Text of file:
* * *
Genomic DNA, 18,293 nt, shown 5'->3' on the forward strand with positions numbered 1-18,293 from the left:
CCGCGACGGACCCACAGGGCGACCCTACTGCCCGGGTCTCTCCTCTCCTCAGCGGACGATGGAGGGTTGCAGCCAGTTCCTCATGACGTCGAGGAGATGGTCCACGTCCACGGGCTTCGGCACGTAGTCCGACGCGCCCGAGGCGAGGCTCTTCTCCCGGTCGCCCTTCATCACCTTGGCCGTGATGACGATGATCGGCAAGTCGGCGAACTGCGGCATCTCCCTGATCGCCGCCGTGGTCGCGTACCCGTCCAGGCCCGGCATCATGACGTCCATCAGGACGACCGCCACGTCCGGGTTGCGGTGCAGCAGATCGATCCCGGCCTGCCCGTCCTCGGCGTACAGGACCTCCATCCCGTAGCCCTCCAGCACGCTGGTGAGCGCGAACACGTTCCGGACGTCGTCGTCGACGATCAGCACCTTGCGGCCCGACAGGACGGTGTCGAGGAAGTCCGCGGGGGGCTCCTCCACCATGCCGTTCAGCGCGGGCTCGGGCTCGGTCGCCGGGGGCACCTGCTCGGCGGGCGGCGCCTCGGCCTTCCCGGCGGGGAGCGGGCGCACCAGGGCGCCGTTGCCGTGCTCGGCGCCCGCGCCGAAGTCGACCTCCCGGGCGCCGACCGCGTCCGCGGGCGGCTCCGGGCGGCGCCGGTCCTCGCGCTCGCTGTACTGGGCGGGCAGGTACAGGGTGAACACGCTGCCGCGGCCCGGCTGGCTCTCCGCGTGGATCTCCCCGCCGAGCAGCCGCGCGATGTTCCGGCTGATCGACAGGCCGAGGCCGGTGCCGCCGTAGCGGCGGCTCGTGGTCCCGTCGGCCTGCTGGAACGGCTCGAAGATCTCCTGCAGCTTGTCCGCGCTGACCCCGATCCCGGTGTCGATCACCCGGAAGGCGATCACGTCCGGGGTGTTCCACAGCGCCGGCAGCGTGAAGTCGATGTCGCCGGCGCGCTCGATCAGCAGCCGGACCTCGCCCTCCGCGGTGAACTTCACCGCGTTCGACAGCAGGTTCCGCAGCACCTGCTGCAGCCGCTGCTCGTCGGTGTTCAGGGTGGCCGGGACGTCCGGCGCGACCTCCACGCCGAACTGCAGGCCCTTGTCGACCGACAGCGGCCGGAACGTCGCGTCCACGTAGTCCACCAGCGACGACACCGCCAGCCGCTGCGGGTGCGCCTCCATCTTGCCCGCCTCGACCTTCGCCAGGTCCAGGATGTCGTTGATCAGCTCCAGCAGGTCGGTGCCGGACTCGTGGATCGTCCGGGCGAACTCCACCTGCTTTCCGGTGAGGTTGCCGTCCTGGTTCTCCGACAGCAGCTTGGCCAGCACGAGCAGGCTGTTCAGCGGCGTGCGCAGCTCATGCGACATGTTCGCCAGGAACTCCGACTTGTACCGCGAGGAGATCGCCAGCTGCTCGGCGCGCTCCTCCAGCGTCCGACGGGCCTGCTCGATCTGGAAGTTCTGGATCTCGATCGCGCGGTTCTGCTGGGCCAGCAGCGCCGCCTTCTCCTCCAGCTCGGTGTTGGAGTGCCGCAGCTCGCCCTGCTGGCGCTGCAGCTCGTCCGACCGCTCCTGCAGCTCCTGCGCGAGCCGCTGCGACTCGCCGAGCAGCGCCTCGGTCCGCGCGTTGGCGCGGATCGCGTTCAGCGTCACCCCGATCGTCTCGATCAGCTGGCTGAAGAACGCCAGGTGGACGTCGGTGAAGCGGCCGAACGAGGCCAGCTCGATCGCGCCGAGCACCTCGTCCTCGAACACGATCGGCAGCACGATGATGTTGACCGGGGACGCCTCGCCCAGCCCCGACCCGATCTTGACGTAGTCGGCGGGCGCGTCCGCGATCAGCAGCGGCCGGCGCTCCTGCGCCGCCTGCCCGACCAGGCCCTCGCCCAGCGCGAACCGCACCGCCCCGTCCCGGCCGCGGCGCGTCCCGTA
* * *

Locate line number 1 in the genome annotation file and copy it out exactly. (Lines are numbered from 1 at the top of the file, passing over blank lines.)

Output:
Genomic DNA, 18,293 nt, shown 5'->3' on the forward strand with positions numbered 1-18,293 from the left: